Politico: Massachusetts Ditches RomneyCare Health Exchange
RomneyCare’s pioneering health insurance exchange is headed for the scrap heap. Bay State officials are taking steps this week to junk central parts of their dysfunctional health insurance exchange — the model for President Barack Obama’s health care law — and merge with the federal enrollment site HealthCare.gov (Cheney, 5/6).
The Wall Street Journal’s Washington Wire: Poll Shows Portion Of Uninsured Drops To 13.4% In April
The percentage of American adults without health insurance dropped to 13.4% in April, polling organization Gallup reported Monday, signaling that the federal health law improved coverage rates during the initial enrollment period. Gallup said 15% of Americans were uninsured in March, and attributed the decline to “the surge in late health insurance sign-ups to meet the official March 31 deadline” (Radnofsky, 5/5).
The Washington Post’s Wonkblog: The Uninsured Rate Keeps Falling And Falling, Survey Says
The nation’s uninsured rate after Obamacare's first enrollment has dropped to the lowest point in at least six years, according to a new Gallup poll. The 13.4 percent uninsured rate among adults – the lowest since Gallup starting tracking the number in January 2008 – is down from 17.1 percent near the end of 2013 and 15.6 percent at the end of this year’s first quarter. The uninsured rate fell 2.2 percent between April and the first quarter of 2014, suggesting that Obamacare's late enrollment surge was driven by people who previously lacked coverage (Millman, 5/5).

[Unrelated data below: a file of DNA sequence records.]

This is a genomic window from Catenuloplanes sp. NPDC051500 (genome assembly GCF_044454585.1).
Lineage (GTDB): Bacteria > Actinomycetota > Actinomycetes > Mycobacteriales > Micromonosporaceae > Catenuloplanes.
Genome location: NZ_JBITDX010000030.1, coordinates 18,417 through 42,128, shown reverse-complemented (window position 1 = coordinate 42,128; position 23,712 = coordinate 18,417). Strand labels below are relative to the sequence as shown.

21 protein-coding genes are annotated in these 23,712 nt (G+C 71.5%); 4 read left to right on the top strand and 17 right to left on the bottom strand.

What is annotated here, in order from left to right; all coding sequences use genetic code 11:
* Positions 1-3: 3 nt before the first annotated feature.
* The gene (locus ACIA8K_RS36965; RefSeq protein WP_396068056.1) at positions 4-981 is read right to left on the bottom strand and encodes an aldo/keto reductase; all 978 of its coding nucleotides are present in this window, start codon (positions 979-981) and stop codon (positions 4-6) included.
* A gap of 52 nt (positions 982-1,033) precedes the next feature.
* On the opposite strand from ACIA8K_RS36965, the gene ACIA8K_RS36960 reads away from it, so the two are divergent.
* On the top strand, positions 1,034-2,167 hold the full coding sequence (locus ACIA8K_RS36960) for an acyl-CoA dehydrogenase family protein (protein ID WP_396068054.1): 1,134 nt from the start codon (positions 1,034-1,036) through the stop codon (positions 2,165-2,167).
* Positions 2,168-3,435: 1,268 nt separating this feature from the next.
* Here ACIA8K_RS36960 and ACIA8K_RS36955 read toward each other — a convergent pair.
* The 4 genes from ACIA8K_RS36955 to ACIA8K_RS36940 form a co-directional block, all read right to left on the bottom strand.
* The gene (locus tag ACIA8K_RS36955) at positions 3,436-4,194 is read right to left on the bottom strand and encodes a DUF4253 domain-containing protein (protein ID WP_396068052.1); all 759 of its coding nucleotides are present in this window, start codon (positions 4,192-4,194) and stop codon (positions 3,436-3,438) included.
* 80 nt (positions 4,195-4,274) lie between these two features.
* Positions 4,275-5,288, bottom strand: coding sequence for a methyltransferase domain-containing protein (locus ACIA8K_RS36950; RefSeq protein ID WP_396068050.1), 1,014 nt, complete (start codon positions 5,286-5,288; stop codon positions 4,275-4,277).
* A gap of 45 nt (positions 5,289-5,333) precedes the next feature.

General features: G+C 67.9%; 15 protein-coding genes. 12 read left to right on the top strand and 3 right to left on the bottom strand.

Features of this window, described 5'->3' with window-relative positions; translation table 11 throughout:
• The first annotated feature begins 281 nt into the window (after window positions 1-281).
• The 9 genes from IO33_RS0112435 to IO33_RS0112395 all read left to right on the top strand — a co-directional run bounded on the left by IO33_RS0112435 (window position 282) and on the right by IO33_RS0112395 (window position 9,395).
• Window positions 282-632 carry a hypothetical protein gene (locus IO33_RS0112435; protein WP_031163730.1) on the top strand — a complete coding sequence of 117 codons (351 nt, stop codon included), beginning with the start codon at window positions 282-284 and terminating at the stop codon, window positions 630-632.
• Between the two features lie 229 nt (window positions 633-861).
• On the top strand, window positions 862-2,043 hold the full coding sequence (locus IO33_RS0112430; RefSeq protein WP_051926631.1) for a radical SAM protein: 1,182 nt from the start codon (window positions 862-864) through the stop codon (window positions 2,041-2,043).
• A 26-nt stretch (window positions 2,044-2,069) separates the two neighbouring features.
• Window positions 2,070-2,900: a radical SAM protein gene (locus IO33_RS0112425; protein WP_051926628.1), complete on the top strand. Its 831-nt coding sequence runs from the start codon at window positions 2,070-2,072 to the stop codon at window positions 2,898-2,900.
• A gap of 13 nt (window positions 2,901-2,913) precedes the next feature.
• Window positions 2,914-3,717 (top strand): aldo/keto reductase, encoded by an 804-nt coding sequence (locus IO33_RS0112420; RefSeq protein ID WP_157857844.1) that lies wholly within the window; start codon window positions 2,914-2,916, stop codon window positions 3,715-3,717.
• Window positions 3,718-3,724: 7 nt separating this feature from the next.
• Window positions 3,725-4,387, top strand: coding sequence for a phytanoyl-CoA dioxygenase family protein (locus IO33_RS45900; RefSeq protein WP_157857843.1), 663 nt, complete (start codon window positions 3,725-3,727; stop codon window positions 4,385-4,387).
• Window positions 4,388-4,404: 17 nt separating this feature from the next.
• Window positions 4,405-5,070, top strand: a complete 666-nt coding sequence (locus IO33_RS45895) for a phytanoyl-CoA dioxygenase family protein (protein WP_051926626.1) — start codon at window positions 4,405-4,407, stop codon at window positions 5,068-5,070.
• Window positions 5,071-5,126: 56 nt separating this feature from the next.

Los Angeles Times: Massachusetts Study Suggests Health Insurance Saves Lives
Giving more people health insurance could save tens of thousands of lives nationwide, according to a new analysis of data from Massachusetts, whose reforms became the model for President Obama's health law (Levey, 5/5).
The New York Times: Mortality Drop Seen To Follow ’06 Health Law
The study tallied deaths in Massachusetts from 2001 to 2010 and found that the mortality rate — the number of deaths per 100,000 people — fell by about 3 percent in the four years after the law went into effect. The decline was steepest in counties with the highest proportions of poor and previously uninsured people. In contrast, the mortality rate in a control group of counties similar to Massachusetts in other states was largely unchanged (Tavernise, 5/5).
The Wall Street Journal: WellCare Earnings Surge On Revenue, Membership Growth